Last week, an e-mail with the subject line "Free Stuff" appeared in my inbox. But this e-mail didn't contain a virus or an invitation to enlarge my penis. It was a large file purporting to be the new cookbook from Jamie Oliver, who achieved international celebrity as "the Naked Chef," with several best sellers and a popular cooking series on the Food Network. Complete with well-designed pages and color photos, this digital "book" quickly whipped its way around the world, even after Oliver's British publisher declared it a hoax. These were genuine Oliver recipes, but the book was cobbled together from his previously published cookbooks.
Scam or not, the speed with which the Naked Chef streaked across the Internet suggests that a new, disquieting era for the publishing world may be in sight. In an age when manuscripts circulate in digital form and scanners can swiftly convert hard copy into e-mail-able material, books are clearly vulnerable to piracy. Right now, devastated by file-sharing and bootlegging, the record industry is desperately trying to shut the barn door long after the horse has bolted. Hollywood, too, has been spooked by hackers uploading movies to the Internet. Can the publishing business afford to make the same mistakes?
Bibliophiles find absurd the idea that people will ever abandon the sensuous pleasures of reading—the smell of the paper, the heft of the book—for dematerialized text on a screen. But record collectors said the exact same thing about the compact disc, complaining about the sterile perfection of digital sound and the disappearance of lavish album sleeves. Since then, a new generation has emerged that is totally comfortable with the idea of music as disembodied, digitally encoded information. Instead of records, the new fetish objects are the sleekly futuristic-looking MP3 players and iPods, which are prized more for their portability, ease of use, and ability to amass vast quantities of sound files than for the actual music coming out of them.
Still, most publishers are skeptical that readers will trade paper for pixel, pointing to the relative failure of the eBook as proof that people don't enjoy viewing text on a screen. (There are plenty of other reasons eBooks haven't caught on, though: The technology isn't yet up to snuff, and the lack of a uniform format for eBook players severely limits which eBooks you can access.) But if a book you were dying to read—let's say the new Jonathan Franzen novel—just popped up in your e-mail box, would you delete it? And if you already have it, or know you can get it for nothing, would you really trudge to Barnes & Noble and pay the full hardback price? Be honest: not always. This is what has left record stores like Tower looking like the Marie Celeste.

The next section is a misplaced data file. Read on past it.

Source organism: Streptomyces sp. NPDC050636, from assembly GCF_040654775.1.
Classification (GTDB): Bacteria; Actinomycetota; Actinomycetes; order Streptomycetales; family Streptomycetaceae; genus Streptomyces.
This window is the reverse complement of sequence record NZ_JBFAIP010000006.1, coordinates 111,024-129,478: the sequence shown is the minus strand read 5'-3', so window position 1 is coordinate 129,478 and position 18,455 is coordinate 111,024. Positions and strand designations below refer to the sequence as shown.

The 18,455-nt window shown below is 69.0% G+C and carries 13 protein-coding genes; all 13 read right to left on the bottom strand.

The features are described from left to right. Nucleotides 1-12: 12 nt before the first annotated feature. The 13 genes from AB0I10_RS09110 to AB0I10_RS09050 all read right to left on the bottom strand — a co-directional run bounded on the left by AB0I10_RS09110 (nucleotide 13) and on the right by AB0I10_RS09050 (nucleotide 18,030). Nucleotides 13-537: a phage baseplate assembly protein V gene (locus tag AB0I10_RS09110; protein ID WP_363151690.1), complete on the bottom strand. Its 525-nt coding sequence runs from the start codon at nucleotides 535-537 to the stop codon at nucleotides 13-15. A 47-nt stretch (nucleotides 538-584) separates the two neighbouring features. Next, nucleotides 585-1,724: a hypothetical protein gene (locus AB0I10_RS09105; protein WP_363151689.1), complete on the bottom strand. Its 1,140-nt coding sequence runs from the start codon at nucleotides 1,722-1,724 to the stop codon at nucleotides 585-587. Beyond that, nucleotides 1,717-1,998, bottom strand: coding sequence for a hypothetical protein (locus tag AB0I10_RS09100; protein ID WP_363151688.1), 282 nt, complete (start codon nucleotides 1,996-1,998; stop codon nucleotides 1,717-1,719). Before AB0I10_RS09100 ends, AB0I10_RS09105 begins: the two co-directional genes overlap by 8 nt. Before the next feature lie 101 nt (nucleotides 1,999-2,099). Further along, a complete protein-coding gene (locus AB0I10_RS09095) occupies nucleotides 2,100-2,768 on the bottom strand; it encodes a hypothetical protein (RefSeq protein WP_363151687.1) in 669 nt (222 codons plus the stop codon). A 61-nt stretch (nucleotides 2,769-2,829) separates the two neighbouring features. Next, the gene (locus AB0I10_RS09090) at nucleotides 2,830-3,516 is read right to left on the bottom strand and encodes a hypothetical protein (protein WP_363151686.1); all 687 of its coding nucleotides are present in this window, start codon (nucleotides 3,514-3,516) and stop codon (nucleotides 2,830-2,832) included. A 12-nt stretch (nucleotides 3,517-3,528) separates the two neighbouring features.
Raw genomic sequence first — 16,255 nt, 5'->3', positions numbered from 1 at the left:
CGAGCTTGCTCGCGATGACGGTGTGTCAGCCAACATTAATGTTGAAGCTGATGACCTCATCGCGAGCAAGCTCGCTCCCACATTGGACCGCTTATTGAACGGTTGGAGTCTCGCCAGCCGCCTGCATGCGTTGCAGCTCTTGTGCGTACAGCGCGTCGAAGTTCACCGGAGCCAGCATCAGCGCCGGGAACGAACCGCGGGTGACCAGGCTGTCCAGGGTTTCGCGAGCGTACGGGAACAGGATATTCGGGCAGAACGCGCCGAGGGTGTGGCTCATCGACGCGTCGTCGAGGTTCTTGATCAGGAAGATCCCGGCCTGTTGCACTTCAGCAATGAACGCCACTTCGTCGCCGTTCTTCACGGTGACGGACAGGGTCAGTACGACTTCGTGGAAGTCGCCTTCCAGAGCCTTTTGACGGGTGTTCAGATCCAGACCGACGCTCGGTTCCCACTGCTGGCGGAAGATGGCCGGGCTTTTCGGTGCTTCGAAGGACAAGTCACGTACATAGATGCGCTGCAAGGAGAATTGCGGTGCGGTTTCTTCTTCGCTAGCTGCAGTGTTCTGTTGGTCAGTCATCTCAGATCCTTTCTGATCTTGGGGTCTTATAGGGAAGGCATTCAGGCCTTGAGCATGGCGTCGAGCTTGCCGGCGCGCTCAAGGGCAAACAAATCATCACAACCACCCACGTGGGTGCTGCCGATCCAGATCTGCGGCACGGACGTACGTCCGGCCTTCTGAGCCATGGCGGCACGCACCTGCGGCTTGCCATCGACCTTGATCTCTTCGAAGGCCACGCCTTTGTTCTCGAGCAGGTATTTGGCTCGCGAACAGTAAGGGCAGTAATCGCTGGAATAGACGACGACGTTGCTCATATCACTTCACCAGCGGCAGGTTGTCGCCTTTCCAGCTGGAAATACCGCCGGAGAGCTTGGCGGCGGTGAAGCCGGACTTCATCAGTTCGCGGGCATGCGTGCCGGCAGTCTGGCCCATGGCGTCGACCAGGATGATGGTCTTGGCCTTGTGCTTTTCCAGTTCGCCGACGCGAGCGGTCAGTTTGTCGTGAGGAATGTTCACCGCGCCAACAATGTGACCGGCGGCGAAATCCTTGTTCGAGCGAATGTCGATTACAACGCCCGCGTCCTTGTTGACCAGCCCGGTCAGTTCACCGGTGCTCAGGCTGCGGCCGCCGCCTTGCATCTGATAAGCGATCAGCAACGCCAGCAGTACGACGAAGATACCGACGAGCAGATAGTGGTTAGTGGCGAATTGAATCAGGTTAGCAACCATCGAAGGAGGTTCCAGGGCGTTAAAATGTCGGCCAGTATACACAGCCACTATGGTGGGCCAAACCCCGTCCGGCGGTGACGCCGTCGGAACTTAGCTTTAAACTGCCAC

What steps are publishers taking to prevent piracy? Surprisingly, the answer is: very few. "If it's really important, I hide the manuscript under my desk," laughed an editor at a major house. Security measures are only used with heavily embargoed books, when advance copies are limited to an extremely select few reviewers and in-house personnel. EBook publishers had hoped to protect content from bootlegging with the Digital Millennium Copyright Act, a controversial statute prohibiting the development of technologies that interfere with copyrighted material, but a lawsuit last year suggests these legal issues are still up in the air. Despite the risks of piracy, some mainstream and university press publishers are embracing the idea of digitizing back lists as a step toward creating a system where college students pay for downloaded texts, rather than just photocopy them. Of course, it was computer-savvy college kids who pioneered the whole peer-to-peer MP3-sharing free-for-all.